At a recent seminar, I was asked about data analytics for the Idea Catalog. Clearly, the databases contain a huge amount of information on individual technologies that is useful for seeing what others have already done. However, the aggregated data has the potential to provide insight for technological forecasting. It could help identify trends in specific technologies for instance. I thought I would do some small scale analysis for interest as a trial run for this year's student project.
The first thing I looked at was technological maturity. Technology Readiness Level (TRL) is the standard method of assessment and it is well known that many technologies do not make it through to the end. I was interested to know whether we had any data that could provide insight. An analysis of 2,000 robots is shown below. Most are at TRL 9 (in their own industry) with a healthy number in development. This is the current situation and a similar graph I did roughly one year ago shows approximately the same distribution. I plan to do some more detailed analysis, at a later date, to see how the picture has changed over time for individual types of technology; for instance are some types "easier" to get to TRL 9 than others?
The second analysis was to look at the types of robots included in the robotics database. I was interested to know whether a certain type of technology was more common. There are twice as many land platforms as aerial platforms for instance. But there is a good spread of other technology types included. This analysis is more about demonstrating that there is a fairly wide coverage in the database rather than suggesting there are more land platforms out there than, say, industrial robots. We have a backlog list of nearly 500 entries that we are still to add for instance with more every day, but we do not have the resource to get it all done at once. The picture may look a little different in 6 months time but it still feels as though the majority of investment is going into those top 3 - mobile land platforms, drones and sensors.
Many people are interested in where the vendors/manufacturers are located and whether these are clustered in specific cities or areas. So, does innovation feed innovation? The map below shows the distribution in the United States. The blue markers are the commercial vendors/manufacturers, the green markers are Universities with robotic entries and the Red markers are Government establishments with robotic entries. The map covers all industries and all TRLs and there are some definite identifiable clustering at some locations.
There is significant clustering around Universities (particularly Stanford, Harvard, MIT and CMU). There is also clustering in large cities as you'd expect (LA, San Diego, Denver, Atlanta, Chicago and the DC-Baltimore-NY corridor in particular). And, of course, in Silicon Valley. Government establishments with robotics do not seem to have much clustering nearby except maybe for Hanford (Seattle).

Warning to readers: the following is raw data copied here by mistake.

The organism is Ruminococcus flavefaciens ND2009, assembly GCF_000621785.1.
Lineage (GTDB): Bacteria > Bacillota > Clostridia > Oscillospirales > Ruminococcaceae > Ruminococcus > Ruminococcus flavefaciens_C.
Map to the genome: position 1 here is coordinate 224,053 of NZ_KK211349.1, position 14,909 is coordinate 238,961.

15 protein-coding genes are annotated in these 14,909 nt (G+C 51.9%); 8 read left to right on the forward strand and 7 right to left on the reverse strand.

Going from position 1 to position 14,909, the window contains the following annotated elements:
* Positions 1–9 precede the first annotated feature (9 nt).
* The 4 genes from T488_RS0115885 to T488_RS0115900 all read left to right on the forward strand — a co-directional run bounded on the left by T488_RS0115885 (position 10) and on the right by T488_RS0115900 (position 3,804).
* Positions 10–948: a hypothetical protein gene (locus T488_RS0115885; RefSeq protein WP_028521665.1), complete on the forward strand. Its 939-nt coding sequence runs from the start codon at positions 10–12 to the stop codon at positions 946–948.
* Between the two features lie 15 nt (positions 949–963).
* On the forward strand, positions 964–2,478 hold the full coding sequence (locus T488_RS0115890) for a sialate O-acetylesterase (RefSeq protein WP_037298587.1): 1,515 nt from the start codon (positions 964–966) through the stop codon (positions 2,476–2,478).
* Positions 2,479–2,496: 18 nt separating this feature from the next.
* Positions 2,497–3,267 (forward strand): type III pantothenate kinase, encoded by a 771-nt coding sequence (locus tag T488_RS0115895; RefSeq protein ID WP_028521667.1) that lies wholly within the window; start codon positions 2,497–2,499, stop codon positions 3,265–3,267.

Clearly, there is potentially a lot of insight that can be gained from looking at the underlying data in the databases. The results will be skewed by the fact that we do not have every single product in the world included! Over time, as the content increases, the data will improve but there is, I think, still some interesting information that can be gathered whether for innovation strategy, product development or competitor analysis. We hope to have an Operational Research (OR) student from LSE or Loughborough who will be carrying out data analytics for their summer project and can develop these thoughts into something better.
This analysis was just for the robotics database. This database has the largest number of entries, but there are other databases as well bringing the overall number of entries to over 5,000. So potentially some other interesting information available.
f you want to have a look at the Idea Catalog please go to the website and register. This is totally free and will allow you to view the summary page of the last 100 entries in each database. You will need to subscribe for a small fee in order to see all the information and be able to search and filter. Pricing is shown on the home page and is used to fund the continued update of the databases. We aim to keep things bang up-to-date and to cover a wide range of industries and TRLs so that there can be better sharing of information and knowledge management. This should lead to better efficiency and effectiveness for every organization that subscribes.
We are also currently developing our new AI chatbot we call "Genie". The idea behind this is to help users navigate through the system by asking questions and getting answers back. It's like Alexa or Google but for our technology databases. It is designed to learn as it is used and subscribers can find it by clicking on the Genie icon. Text or voice can be used. Currently we are working on pipeline characterization to help users identify potential crawlers. This is ongoing development and improvements will be made on a regular basis but please let me know if there is anything you would like to see developed.